A similar sequence of events had occurred two years earlier at Peking University, one of China’s most prominent schools. It warned that students’ access to CNKI could be cut off, saying the database provider had “raised the price too high,” but the university eventually renewed its contract with CNKI. Also in 2016, Wuhan University of Technology, in central China’s Hubei province, temporarily suspended the use of CNKI because of an “outrageous inflation in price,” until the two parties finally reached an agreement.
Despite surging prices, Chinese subscribers find it hard to protest against CNKI. “It is a very, very hard situation for libraries,” the library employee in Shanghai tells Sixth Tone. “Universities rely largely on electronic versions of academic databases, so the pressure on them is huge and urgent.” This is especially true for small universities with more limited budgets.
Universities also cannot easily band together, as CNKI’s pricing and packages differ from one school to another. A person familiar with the negotiations between university libraries and CNKI tells Sixth Tone that in some provinces, the provincial library community, an institute under the local education bureau, represents the area’s universities in negotiations with CNKI. “But the negotiations are almost never successful,” says the person, who was not authorized to speak to the media. Even when they do succeed, the agreed-upon price is merely a nonbinding reference, and universities still need to sign separate contracts.
Several libraries and provincial library communities, as well as CNKI’s department responsible for such negotiations, declined Sixth Tone’s interview requests, citing confidentiality reasons or saying they were simply “busy.”
CNKI places an apparent focus on including master’s and doctoral theses in its database. It offers them for reference as it does papers from journals. Their value to the company also lies in how they bolster the plagiarism-checking service CNKI sells to universities. Many Chinese students, however, complain that CNKI published their essays without consent or payment. “I never received any money or request for authorization,” says Pan Yue, a fresh doctoral graduate who has over 20 articles published on CNKI.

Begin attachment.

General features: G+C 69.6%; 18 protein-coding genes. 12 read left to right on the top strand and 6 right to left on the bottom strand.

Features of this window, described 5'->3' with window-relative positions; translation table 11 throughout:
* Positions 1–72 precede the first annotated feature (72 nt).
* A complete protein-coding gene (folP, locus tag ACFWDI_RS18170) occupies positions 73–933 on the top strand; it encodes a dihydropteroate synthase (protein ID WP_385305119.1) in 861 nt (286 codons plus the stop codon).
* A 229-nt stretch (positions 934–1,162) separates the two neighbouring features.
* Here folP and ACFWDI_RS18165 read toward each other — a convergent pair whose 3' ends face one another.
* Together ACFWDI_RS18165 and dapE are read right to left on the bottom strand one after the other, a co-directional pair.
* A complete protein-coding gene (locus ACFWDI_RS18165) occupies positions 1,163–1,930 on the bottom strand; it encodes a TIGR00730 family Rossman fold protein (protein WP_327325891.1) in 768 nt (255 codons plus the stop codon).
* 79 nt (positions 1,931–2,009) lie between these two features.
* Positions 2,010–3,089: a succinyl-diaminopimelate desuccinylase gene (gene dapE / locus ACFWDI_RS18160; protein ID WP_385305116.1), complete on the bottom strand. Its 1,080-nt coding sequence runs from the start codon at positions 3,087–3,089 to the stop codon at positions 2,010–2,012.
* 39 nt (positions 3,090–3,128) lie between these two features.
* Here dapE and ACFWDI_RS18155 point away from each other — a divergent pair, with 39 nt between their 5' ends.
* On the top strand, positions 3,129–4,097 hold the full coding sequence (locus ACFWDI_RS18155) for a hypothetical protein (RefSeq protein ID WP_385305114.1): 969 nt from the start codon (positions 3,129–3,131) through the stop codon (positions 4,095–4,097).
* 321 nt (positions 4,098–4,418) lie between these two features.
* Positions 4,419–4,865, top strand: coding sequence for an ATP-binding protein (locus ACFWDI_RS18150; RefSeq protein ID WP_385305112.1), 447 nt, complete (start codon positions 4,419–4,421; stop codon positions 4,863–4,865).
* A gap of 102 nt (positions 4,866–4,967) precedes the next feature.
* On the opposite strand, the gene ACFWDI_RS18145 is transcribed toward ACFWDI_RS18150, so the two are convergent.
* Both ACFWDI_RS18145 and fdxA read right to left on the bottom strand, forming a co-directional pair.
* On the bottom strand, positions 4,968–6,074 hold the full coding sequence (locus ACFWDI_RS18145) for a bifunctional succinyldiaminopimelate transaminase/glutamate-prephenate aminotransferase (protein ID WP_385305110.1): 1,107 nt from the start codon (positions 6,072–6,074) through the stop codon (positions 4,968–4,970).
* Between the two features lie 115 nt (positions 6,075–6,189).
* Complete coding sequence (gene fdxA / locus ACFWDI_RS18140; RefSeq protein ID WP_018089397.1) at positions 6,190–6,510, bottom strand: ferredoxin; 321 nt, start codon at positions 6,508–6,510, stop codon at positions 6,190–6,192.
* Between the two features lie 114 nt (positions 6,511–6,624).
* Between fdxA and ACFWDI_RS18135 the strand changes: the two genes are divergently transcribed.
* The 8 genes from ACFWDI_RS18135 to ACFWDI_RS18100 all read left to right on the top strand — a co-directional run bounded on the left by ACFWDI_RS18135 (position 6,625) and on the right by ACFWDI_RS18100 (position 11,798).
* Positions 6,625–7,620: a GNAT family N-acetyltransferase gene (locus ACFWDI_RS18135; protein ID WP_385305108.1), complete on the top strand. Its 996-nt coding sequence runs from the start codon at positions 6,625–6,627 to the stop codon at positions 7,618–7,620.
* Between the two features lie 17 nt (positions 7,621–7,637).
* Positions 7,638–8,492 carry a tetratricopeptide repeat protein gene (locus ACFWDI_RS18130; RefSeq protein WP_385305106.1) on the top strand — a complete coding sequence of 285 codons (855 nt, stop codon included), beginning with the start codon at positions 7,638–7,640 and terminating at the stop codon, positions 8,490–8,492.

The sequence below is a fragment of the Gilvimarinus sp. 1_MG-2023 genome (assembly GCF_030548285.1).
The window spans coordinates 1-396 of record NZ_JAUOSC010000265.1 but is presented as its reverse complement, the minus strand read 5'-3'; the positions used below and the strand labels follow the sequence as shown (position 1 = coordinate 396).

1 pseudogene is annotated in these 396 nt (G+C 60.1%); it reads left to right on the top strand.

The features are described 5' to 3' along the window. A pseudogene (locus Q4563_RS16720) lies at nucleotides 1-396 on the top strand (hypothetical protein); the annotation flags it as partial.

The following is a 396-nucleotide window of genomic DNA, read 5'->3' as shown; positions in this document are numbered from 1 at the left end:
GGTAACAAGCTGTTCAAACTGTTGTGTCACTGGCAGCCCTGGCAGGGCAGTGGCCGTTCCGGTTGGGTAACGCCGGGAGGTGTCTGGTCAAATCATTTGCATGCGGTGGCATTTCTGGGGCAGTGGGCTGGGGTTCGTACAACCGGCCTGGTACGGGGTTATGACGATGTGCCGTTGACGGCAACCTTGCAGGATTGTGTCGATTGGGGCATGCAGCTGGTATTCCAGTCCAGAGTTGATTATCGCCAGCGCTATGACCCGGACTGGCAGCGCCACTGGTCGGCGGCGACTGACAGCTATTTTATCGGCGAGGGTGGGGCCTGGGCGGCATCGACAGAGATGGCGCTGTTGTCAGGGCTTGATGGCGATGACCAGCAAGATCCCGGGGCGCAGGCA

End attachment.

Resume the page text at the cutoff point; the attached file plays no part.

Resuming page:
In 2008, 79 students collectively suedCNKI for copyright infringement, and only 21 of them won, with compensations of 2,000 to 3,500 yuan paid to each. Zhang Hongbo, director-general of China Written Works Copyright Society (CWWC), a nonprofit dedicated to the copyright protection of written pieces including academic papers, says this is just the tip of the iceberg. Over the past decade, CWWC has received more than 200 complaints about over 30,000 pieces of writing having appeared on CNKI without copyright authorization, including papers from graduate students and those that were only published during conferences.
On its website, CNKIclaims it pays each master’s or doctoral student several hundred yuan plus a prepaid card worth up to 100 yuan per paper — but that copyright holders have to reach out to them to get the remuneration. “This is a bullying policy,” Zhang says, explaining the payment is unfair, as it is an underpriced one-time deal which allows CNKI to permanently use the paper.
Publishing papers without consent could be problematic in more ways than one, Zhang says, because making early work public could endanger students’ later research: “Some students may not want to publish their papers because they think the research isn’t fully developed; CNKI infringes their publishing rights by doing so, and possibly some other rights if the papers should be confidential.”
CNKI declined Sixth Tone’s interview request, and, given the confidentiality of its contracts, it is unclear whether CNKI has settled copyright issues. Some schools, like Dalian University of Technology, demand students sign a letter agreeing to give their authorization of digital copyright to CNKI. Refusal means the students will not be approved for their thesis defense, the last step before graduation.
In most cases, CNKI pays journals relatively modest fees to acquire their copyrights. Zhu, the former journal editor, tells Sixth Tone that an ordinary journal receives just 2,000 to 3,000 yuan annually from CNKI for all of its articles. Authors don’t usually get a share of this money. “(CNKI’s) contract with journals usually mixes the copyright fees it should pay the authors with the fees it should pay to the journals,” he says. Some journals put a notice in their pages saying authors automatically authorize CNKI to publish when they send in a paper. However, CWWC director Zhang says such notices do not imply consent from the author. “In reality, many authors are unaware of such a notice,” he says.
In early July, CWWC celebrated a rare victory when it won a lawsuit against CNKI. It represented the relatives of the late Wang Zengqi, a famous writer who accused CNKI of infringing the copyright of one of his novels. The judge fined CNKI 10,000 yuan, a relatively high sum in such cases.
Zhang says that the result took too long to come out and that the compensation is still far below their expectations. “Judgments in (these) cases are too lenient,” he says, adding that, before the lawsuit, they had filed multiple complaints about CNKI to government bodies without effect. Zhang says they will bring more collective lawsuits against CNKI in the future.
For most people, however, the price of pursuing justice is too high, and the payoff too low. “Cases (against CNKI) are very few,” says Tao, the lawyer. He says it is often hard for authors to collect evidence, as counting CNKI’s income from one single article is virtually impossible. At the same time, compensation for such cases is usually very low, ranging from several hundred yuan to at most several thousand yuan.
“Zhiwang (CNKI) is a business that seeks profits in every way; that is why supervision is especially important,” says Tao. “What we want is not only to regulate CNKI, but also to construct principles for the whole system. If we don’t get rid of historical influence and reconstruct the rules, more entities like CNKI will emerge in the future.”
Editor: Kevin Schoenmakers.
(Header image: Shi Yangkun and Ding Yining/Sixth Tone)